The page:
What format are those files you are delivering?
We use MXF files and that is how we design our servers. It is a very high quality and efficient file format.

The cool thing was when we created the drive for them we took the ALE and indexed the chapters and they had random access to all their scenes. The server that we supplied came with custom software that was optimized for reading and playing back in 3D. In their production office we supplied them with the server, the display, and the proprietary software.

How were you getting the R3D files to MXF files?
On the Red side we used Assimilate Scratch to play in HD. Using Nvidia cards we were able to play it out and record in realtime to our tape decks. Some of the later builds of Red were not realtime on most processors but fortunately this was shot on builds before #17, so we were able to do realtime playback.

We used Scratch to do two things: to extract HD video from the R3D files and also to give us a way to go to other formats. We are very efficient leveraging tape, and synching audio to tape-based sources. It’s possible to render out to MXF with Scratch but that would have taken a huge amount of time so we just used our XDCAM workflow and were able to use XDCAM to as a way to turn video into MXF files.

The cool thing about the XDCAM workflow is that we have written a little utility to index the footage based off the ALE. We take the ALE, index the disk and then output to a FireWire drive and the client can skip through and select the chapters they want to view.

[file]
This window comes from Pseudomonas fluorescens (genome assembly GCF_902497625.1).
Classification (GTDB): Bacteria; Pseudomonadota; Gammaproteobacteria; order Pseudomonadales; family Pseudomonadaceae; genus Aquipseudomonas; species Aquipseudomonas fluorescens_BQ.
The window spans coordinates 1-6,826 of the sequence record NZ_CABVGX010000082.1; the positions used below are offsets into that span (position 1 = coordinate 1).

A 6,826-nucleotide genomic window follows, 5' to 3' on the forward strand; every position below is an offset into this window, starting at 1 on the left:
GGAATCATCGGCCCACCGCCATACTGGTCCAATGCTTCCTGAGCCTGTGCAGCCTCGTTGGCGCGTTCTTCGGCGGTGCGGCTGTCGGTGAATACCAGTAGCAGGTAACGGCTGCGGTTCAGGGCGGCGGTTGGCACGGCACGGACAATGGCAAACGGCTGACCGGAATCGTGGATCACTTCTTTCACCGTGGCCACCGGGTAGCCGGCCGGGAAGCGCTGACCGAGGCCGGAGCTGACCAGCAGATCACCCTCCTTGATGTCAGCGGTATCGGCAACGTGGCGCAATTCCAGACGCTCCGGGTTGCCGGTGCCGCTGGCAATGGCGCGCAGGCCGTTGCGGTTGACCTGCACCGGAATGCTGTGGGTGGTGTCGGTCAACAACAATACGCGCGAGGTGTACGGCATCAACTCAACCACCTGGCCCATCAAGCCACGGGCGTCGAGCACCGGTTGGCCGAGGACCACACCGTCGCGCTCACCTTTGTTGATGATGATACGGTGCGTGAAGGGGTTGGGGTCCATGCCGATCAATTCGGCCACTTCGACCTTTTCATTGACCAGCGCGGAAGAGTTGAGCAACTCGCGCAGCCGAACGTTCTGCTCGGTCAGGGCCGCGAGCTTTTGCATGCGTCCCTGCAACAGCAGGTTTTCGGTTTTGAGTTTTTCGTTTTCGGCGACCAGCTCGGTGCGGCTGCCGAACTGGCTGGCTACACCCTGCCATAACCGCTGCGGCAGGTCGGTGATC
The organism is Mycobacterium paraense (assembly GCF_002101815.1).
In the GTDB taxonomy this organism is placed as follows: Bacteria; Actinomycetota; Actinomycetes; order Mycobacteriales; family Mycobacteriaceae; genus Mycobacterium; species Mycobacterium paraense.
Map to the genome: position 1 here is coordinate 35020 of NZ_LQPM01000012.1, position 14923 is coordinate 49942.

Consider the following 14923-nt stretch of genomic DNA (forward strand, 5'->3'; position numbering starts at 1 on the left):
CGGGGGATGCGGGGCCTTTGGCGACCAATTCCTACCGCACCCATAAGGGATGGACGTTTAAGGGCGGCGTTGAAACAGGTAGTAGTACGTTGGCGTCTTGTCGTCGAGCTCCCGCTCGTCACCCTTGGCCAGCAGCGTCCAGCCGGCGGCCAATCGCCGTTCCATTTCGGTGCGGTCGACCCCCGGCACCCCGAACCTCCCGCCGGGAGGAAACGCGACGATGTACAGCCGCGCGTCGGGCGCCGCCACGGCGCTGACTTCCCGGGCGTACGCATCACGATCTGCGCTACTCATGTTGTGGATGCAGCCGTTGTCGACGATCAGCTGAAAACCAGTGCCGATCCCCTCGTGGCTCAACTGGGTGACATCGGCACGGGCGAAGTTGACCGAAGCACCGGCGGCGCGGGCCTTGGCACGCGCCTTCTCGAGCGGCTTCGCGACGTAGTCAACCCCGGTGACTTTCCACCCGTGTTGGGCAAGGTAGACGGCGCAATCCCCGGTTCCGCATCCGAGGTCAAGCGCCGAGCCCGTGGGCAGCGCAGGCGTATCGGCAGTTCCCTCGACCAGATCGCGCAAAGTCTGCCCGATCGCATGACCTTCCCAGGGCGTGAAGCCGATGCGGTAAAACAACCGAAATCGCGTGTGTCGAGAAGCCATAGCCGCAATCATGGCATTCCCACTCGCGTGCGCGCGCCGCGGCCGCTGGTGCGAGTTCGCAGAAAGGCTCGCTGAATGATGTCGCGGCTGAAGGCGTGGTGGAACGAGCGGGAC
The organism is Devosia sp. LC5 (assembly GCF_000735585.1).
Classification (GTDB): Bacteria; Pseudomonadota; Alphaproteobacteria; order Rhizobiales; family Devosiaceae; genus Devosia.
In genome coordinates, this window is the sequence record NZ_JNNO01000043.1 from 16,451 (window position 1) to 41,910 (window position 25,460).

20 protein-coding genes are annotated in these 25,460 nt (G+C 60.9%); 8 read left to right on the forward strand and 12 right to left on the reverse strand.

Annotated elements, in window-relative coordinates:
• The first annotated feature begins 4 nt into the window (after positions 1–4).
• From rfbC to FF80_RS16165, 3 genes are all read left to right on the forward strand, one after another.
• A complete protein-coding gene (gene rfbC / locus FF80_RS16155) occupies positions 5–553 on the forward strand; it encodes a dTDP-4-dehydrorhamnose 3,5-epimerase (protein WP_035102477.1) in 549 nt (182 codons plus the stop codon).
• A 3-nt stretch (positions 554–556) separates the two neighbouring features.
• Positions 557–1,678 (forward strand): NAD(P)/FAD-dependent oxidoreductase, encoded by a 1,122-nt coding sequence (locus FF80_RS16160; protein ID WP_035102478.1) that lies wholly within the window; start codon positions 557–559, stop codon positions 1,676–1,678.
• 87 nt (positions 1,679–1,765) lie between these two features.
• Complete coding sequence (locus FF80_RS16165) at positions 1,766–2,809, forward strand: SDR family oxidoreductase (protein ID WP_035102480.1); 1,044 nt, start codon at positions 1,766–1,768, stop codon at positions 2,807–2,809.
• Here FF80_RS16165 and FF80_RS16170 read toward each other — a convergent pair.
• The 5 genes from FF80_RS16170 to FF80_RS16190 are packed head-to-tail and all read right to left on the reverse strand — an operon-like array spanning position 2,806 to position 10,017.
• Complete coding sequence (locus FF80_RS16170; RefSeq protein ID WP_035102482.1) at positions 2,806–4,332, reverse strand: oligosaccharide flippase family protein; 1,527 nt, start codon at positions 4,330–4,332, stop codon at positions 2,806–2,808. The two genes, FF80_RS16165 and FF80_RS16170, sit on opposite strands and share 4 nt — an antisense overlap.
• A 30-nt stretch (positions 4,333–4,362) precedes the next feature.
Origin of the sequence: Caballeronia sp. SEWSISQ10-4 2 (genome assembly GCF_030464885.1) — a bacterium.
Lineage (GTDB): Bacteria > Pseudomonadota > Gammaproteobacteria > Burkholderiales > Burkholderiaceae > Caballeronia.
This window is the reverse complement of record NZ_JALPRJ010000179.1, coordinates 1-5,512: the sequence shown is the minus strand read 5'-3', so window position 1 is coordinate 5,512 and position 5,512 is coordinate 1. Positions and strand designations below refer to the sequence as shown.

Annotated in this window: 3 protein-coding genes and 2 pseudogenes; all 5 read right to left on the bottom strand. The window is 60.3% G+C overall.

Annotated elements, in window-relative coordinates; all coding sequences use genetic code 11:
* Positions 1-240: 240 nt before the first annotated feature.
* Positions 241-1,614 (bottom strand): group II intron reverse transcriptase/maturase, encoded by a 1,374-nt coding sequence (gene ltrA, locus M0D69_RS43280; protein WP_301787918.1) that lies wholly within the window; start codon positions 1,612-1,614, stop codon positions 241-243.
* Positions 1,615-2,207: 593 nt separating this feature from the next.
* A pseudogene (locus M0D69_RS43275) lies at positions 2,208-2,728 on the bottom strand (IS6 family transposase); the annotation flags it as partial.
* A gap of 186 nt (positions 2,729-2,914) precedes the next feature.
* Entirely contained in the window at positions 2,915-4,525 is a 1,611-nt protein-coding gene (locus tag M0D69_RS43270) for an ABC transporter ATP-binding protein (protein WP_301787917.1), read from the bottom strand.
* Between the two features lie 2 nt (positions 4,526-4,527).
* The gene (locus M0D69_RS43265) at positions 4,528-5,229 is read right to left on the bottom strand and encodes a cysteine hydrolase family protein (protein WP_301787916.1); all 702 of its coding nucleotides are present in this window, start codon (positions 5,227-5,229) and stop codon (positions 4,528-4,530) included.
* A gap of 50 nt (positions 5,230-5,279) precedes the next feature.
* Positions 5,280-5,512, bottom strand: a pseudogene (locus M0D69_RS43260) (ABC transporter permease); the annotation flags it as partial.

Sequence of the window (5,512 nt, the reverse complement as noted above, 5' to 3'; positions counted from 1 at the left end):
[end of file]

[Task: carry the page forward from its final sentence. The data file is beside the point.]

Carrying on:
How much longer did it take to produce 3D dailies compared to the standard 2D dailies?
We were up to date every day. There was an extra step but for the client it was the same turnaround. Once we got the process down it wasn’t that much more work to create 3D dailies. Of course with the left and right eye you have twice the amount of data. Being able to take the ALE and automatically index it was a very critical part of making this efficient.

Another house dealt with the SI-2K footage but they basically used the same workflow, expect using Iridas tools to get the Cineform files out. They gave us HDCAM SR tapes and we would process them with our 3D workflow.

What are the misconceptions about 3D post?
3D offers so many more choices today on the production and post side that didn’t even exist two years ago. 3D today looks more realistic today.

I think the people that have worked in 3D realize that there’s a lot to learn but once you learn it, it is not that different than 2D in the workflow. But people that haven’t worked on 3D are daunted by it, thinking there is so much more that has to be done and it is going to cost a ton more. Of course the production is going to cost more, since you have a second camera and recording device and so you have double the footage you have to process, but overall the production is not going to be double the price it would be with a single camera.

By Matt Armstrong, StudioDaily